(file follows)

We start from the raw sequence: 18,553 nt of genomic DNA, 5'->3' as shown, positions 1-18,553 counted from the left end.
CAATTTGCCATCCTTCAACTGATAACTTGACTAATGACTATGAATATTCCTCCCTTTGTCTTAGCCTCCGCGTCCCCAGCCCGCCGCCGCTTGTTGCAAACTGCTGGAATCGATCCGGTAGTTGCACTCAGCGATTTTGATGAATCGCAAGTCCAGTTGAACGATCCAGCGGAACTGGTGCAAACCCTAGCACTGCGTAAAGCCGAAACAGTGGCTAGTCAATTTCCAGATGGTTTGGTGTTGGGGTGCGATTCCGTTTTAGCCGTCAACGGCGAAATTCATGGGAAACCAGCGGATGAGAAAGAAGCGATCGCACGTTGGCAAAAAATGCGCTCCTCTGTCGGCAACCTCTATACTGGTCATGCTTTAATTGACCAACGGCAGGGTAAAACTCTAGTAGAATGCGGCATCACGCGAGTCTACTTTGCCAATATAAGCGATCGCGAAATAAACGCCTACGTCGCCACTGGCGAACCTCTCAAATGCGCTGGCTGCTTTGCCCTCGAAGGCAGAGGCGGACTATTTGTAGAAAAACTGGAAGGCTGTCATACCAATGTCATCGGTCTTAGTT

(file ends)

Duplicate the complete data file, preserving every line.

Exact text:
We start from the raw sequence: 18,553 nt of genomic DNA, 5'->3' as shown, positions 1-18,553 counted from the left end.
CAATTTGCCATCCTTCAACTGATAACTTGACTAATGACTATGAATATTCCTCCCTTTGTCTTAGCCTCCGCGTCCCCAGCCCGCCGCCGCTTGTTGCAAACTGCTGGAATCGATCCGGTAGTTGCACTCAGCGATTTTGATGAATCGCAAGTCCAGTTGAACGATCCAGCGGAACTGGTGCAAACCCTAGCACTGCGTAAAGCCGAAACAGTGGCTAGTCAATTTCCAGATGGTTTGGTGTTGGGGTGCGATTCCGTTTTAGCCGTCAACGGCGAAATTCATGGGAAACCAGCGGATGAGAAAGAAGCGATCGCACGTTGGCAAAAAATGCGCTCCTCTGTCGGCAACCTCTATACTGGTCATGCTTTAATTGACCAACGGCAGGGTAAAACTCTAGTAGAATGCGGCATCACGCGAGTCTACTTTGCCAATATAAGCGATCGCGAAATAAACGCCTACGTCGCCACTGGCGAACCTCTCAAATGCGCTGGCTGCTTTGCCCTCGAAGGCAGAGGCGGACTATTTGTAGAAAAACTGGAAGGCTGTCATACCAATGTCATCGGTCTTAGTT